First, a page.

1. How Dancing Can Help You With Business: Part Two

    In the first part of this blog series, we discussed a few of the ways that learning to dance can help improve your work life. Practice, flexibility, and awareness of your surroundings are all important factors in dance and in business, and perfecting them in one field can help you apply them in the other. Today, we will continue to look at the ways that dance can inform and influence your business in positive ways.

    If you have been thinking about taking dance lessons or this blog series has inspired you to give dance classes a shot, give us a call at Fred Astaire Dance Studio in Reston. We have classes in many different kinds of dance, and for dancers of all ages and experience levels. Our instructors are wonderful dancers who want to help you move more confidently both on the dance floor and in other areas of your life, so contact us today to learn more about our studio and to sign up for a free introductory lesson!

    The Importance of Technique

    Technique can seem like an amorphous concept, but in this blog we will define it as the way that someone performs a task. In business, technique is an important part of the value that you offer the company you work for. Technique is what makes the difference between being a reliable team member and being someone that may not be able to be counted on in any given situation. If you work at developing a technique that is exact and efficient, your coworkers and superiors will go to you in order to get things done.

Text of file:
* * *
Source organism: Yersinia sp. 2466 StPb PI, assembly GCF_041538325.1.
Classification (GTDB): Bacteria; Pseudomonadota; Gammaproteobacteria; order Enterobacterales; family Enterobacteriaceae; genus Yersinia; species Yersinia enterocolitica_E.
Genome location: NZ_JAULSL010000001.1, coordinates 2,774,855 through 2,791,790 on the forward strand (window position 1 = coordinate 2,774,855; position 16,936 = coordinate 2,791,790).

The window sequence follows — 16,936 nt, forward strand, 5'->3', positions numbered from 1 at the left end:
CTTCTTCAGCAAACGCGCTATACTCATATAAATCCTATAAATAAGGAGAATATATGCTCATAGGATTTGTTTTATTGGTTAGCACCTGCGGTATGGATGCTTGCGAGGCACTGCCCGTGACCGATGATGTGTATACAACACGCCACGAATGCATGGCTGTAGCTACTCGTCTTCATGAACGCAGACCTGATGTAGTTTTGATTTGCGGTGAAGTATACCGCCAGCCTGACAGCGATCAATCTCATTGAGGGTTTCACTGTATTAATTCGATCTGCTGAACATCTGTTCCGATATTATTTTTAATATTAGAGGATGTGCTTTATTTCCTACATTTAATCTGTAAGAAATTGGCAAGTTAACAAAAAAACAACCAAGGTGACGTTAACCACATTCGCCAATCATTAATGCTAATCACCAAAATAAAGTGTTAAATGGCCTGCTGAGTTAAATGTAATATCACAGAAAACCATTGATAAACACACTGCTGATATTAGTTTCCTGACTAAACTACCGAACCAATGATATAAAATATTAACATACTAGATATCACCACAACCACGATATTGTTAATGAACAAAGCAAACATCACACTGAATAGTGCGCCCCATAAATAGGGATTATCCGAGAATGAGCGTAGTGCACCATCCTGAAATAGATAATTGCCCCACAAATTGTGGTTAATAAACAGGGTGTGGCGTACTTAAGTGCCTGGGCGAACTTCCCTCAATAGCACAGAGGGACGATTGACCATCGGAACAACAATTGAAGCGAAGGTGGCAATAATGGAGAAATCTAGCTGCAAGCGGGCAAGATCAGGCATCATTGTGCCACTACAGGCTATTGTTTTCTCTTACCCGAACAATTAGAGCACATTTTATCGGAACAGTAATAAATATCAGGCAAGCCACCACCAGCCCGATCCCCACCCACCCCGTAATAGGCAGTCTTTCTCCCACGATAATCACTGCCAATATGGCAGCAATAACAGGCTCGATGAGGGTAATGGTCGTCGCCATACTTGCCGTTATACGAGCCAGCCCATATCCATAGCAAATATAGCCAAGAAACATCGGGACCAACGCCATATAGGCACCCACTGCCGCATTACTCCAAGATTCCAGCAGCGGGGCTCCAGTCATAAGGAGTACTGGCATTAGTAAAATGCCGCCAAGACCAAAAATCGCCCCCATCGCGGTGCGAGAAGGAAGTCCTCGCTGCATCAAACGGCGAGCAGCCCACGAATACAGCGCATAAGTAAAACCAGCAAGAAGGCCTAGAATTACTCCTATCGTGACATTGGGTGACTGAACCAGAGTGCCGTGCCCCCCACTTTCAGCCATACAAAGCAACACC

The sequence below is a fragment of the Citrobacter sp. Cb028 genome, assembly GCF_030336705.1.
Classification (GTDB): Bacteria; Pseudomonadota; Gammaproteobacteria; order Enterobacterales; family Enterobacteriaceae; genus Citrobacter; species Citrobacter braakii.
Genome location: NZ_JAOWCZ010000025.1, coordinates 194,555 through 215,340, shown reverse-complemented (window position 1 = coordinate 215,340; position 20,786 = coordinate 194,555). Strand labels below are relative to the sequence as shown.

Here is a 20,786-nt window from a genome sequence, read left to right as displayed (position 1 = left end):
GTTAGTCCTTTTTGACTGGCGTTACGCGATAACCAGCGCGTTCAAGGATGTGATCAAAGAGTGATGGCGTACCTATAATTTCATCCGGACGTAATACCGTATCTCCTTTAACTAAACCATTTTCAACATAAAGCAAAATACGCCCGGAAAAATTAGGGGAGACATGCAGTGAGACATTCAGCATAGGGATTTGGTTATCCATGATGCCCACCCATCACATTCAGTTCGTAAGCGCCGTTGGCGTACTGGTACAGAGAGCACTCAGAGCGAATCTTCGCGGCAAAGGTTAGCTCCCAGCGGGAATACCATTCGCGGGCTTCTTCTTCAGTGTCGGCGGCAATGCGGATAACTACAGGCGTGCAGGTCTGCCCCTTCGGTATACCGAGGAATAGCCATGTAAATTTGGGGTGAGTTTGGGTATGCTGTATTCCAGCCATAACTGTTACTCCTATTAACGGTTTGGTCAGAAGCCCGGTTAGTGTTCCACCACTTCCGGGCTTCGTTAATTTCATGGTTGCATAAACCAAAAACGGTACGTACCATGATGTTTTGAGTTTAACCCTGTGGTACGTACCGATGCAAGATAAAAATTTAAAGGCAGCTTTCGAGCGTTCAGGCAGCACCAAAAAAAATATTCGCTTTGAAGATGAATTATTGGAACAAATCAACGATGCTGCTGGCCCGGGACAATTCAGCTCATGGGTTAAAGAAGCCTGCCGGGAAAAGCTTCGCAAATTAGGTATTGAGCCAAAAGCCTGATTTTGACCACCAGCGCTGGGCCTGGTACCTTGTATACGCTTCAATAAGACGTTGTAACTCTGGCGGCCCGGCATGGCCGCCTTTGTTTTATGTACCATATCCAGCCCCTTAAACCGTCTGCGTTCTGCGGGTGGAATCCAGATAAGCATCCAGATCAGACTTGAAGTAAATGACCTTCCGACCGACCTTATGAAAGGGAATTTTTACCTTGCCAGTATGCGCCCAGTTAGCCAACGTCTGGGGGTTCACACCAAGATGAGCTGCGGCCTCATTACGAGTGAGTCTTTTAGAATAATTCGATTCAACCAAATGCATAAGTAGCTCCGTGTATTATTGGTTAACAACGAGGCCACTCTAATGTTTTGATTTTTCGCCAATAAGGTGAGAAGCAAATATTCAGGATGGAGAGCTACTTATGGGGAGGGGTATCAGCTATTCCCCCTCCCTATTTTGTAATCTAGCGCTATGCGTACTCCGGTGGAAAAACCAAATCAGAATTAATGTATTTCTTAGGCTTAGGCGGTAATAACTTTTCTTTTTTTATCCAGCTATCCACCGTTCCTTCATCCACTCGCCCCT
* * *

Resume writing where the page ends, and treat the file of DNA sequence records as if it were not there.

One of the most important parts of dance is working on mastering your technique. While nailing a dip is different than slam-dunking a presentation, both require an attention to detail and a willingness to practice again and again in order to achieve perfection. The skills associated with practice in dance will help you develop better working techniques because, as you see improvements in your dance techniques, your brain will realize that practice really can improve skills that were atrophied or didn’t exist in the first place. Working at developing a skill can lead you to fall back in love with something that you had grown tired of and it may even give you a new appreciation for a part of your job that you thought you didn’t care for.

    Refining your techniques may also help you discover new, more efficient ways to complete tasks that can help save your company money. Innovation is driven by people who are masters in their field who understand their business so well that they are able to look at their work from a different position and ask ‘how could this be better?’

    If you are ready to take your business skills to the next level, a dance class at Fred Astaire Dance Studio in Reston might be the best way to do it! Contact us for information about our foxtrot, waltz, tango, swing, or salsa classes now. Dance can help you be better at your job and it will make you feel better physically and mentally.

  2. The 007 James Bond Showcase

    Welcome to our first ever James Bond themed showcase night event, hosted by the Fred Astaire Dance Studio in Reston. Join us for a fantastic night on the rooftop of 444 N. Capitol Street NW, In Washington DC. On April 24th.